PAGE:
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by Lionel S. Lewis,Charles Homer Haskins

  • ISBN: 0765808951
  • Category: Education & Teaching
  • Author: Lionel S. Lewis,Charles Homer Haskins
  • Subcategory: Schools & Teaching
  • Other formats: lrf txt mbr rtf
  • Language: English
  • Publisher: Transaction Publishers; 1 edition (November 15, 2001)
  • Pages: 134 pages
  • FB2 size: 1822 kb
  • EPUB size: 1729 kb
  • Rating: 4.2
  • Votes: 273
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Charles Homer Haskins (December 21, 1870 – May 14, 1937) was a history professor at Harvard University. He was an American historian of the Middle Ages, and advisor to . President Woodrow Wilson.

Charles Homer Haskins (December 21, 1870 – May 14, 1937) was a history professor at Harvard University. He is widely recognized as the first academic medieval historian in the United States. Haskins was born in Meadville, Pennsylvania. He was a prodigy, fluent in both Latin and Greek while still a young boy, taught by his father.

Author(s): Charles Homer Haskins, Lionel S. Lewis (Introduction).

Rise of Universities (Paperback). Published October 31st 2001 by Routledge. Paperback, 180 pages. Author(s): Charles Homer Haskins, Lionel Lewis (Introduction). ISBN: 0765808951 (ISBN13: 9780765808950). Author(s): Charles Homer Haskins, Lionel S.

Rise of Universities book In his new introduction, Lionel S. Lewis develops Haskins' passing observation that "the university of the twentieth cen-tury is the lineal.

Rise of Universities book. At the time of its publication in 1923, Charles Homer Haskins' The Rise of Universities was considered remarkable for its erudition, succinctness, and balance. In his new introduction, Lionel S. Lewis develops Haskins' passing observation that "the university of the twentieth cen-tury is the lineal descendant of mediaeval Paris and Bologna," and considers the question of why universities came into being at the particular time in history when they did.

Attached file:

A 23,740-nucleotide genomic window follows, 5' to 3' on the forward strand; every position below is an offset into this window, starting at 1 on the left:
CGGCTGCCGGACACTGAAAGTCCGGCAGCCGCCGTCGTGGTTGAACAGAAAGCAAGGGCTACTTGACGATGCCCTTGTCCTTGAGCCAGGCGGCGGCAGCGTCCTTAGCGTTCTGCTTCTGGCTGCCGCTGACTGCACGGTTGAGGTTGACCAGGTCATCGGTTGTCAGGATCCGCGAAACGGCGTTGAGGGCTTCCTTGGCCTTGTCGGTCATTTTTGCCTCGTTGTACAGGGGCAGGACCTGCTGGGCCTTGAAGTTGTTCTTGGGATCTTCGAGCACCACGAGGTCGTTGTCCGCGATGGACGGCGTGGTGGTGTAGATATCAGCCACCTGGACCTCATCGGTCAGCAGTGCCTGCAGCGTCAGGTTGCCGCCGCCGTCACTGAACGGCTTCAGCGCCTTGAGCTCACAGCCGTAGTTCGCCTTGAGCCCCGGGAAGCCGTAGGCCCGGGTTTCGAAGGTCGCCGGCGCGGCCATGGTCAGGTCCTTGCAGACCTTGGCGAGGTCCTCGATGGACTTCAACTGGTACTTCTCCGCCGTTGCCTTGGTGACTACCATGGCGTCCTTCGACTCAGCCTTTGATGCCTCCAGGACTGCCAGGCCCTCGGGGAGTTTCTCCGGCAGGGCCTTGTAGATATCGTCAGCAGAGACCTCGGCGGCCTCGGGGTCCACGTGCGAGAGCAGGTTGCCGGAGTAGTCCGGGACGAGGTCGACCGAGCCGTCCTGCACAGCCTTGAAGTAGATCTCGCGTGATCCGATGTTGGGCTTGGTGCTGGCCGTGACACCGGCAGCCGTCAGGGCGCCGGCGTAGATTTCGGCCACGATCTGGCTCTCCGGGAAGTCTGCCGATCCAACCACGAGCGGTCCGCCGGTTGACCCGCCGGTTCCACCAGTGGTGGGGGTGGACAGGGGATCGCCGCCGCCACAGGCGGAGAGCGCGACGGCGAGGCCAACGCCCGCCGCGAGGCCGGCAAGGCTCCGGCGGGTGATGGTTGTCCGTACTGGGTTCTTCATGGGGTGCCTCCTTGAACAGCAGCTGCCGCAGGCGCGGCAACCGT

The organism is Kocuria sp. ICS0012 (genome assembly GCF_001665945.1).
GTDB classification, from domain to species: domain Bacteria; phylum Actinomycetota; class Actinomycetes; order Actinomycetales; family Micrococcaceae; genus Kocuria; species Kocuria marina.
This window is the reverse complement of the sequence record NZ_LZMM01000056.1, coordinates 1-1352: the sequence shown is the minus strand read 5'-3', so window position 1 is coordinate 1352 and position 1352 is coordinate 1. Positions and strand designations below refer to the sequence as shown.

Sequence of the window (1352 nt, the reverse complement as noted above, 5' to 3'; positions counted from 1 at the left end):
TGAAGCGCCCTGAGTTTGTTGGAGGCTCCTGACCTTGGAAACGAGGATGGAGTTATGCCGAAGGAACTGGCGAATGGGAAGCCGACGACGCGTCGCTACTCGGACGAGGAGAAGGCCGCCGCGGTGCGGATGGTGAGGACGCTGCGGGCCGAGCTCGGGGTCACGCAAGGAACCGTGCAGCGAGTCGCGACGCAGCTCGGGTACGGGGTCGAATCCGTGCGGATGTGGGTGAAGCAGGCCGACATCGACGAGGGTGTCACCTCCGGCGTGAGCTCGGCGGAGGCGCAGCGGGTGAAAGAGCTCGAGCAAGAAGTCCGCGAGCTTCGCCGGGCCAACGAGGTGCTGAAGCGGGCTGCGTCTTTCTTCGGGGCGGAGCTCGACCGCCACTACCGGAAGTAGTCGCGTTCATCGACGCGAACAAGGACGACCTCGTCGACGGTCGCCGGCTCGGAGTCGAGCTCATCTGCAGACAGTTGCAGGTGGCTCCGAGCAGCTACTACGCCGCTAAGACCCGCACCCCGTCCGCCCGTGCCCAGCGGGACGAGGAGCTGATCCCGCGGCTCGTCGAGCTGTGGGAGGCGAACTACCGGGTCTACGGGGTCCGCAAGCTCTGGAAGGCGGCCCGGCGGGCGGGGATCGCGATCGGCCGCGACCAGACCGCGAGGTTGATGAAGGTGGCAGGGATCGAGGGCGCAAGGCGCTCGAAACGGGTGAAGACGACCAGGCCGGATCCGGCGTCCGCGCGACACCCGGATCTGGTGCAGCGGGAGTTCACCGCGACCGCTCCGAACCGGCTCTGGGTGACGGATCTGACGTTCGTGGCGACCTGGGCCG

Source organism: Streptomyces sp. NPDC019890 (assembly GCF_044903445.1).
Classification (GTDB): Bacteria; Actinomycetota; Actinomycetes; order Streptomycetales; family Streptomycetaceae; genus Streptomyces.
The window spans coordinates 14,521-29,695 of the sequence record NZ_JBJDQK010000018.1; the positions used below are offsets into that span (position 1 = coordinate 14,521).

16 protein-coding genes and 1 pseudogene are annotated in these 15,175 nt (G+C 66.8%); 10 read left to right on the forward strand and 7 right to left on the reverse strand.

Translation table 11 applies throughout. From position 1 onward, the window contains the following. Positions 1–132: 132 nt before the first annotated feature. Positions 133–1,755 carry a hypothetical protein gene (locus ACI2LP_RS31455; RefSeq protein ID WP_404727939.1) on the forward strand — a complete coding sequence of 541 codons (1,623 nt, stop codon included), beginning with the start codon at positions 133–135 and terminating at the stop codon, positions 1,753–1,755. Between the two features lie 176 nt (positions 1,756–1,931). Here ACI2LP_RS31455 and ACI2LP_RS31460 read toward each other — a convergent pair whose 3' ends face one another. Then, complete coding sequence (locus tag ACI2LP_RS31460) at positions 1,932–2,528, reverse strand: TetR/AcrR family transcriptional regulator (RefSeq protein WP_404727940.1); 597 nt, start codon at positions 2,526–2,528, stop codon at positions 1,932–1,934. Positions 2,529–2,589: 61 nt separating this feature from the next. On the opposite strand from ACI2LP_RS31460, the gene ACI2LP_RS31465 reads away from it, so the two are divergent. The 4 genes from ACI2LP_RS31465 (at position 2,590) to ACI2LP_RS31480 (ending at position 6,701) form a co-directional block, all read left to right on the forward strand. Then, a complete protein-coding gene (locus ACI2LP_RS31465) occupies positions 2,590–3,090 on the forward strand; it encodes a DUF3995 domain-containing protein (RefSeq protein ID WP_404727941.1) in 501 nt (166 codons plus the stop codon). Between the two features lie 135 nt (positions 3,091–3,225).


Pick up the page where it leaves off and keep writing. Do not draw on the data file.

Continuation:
The republication of Charles Homer Haskins' "The Rise of Universities" is cause for celebration among historians of higher education and among medievalists of all disciplines. Haskins' argument is a powerful one: that today's university system is a direct (and immediate) descendent of the collections of scholars who gathered around master teachers in the great cities of Europe during the twelfth and thirteenth. His] thesis was profound for its time and remains the guiding interpretation of medieval universities.

The rise of universities I the earliest universities u. .They had higher education, but the terms are not synonymous

THE RISE OF UNIVERSITIES I THE EARLIEST UNIVERSITIES U NIVERSITIES, like cathedrals and parliaments, are a product of the Middle Ages. The Greeks and the Romans, strange as it may seem, had no universities in the sense in which the word has been used for the past seven or eight centuries. They had higher education, but the terms are not synonymous. As an historical text-book from one of the youngest of American universities tells us, with an unconscious touch of local color, it had none of the attributes of the material existence which with us are so self-evident.

As Haskins indicated in this book, there was a plurality of Scholasticism.

Lionel S. Lewis is professor emeritus of sociology and adjunct professor of higher education at SUNY/Buffalo. As Haskins indicated in this book, there was a plurality of Scholasticism. In fact, he called the phenomenon "Scholasticisms" Haskins indicated that Medieval Catholic universities were quite informal compared to contemporary structured university systems.

This item:The Rise of Universities by Charles Homer Haskins Paperback . Charles Homer Haskins was born in Meadville, Pennsylvania, in 1870. The fear was extreme skeptism which would undermine any a priori foundations.

Charles Homer Haskins was born in Meadville, Pennsylvania, in 1870. He received his doctorate from The Johns Hopkins University. He taught at Johns Hopkins, the University of Wisconsin, and from 1902 until his retirement in 1931, at Harvard University, where he also served as Dean of the Graduate School of Arts and Sciences. Yet, persecutions and repression were extremely rare according to Haskins.

Home Browse Books Book details, The Rise of Universities. They had higher education, but the terms are not synonymous

Home Browse Books Book details, The Rise of Universities. The Rise of Universities. By Charles Homer Haskins. Much of their instruction in law, rhetoric, and philosophy it would be hard to surpass, but it was not organized into the form of permanent institutions of learning. A great teacher like Socrates gave no diplomas; if a modern student sat at his feet for three months, he would demand a certifi-.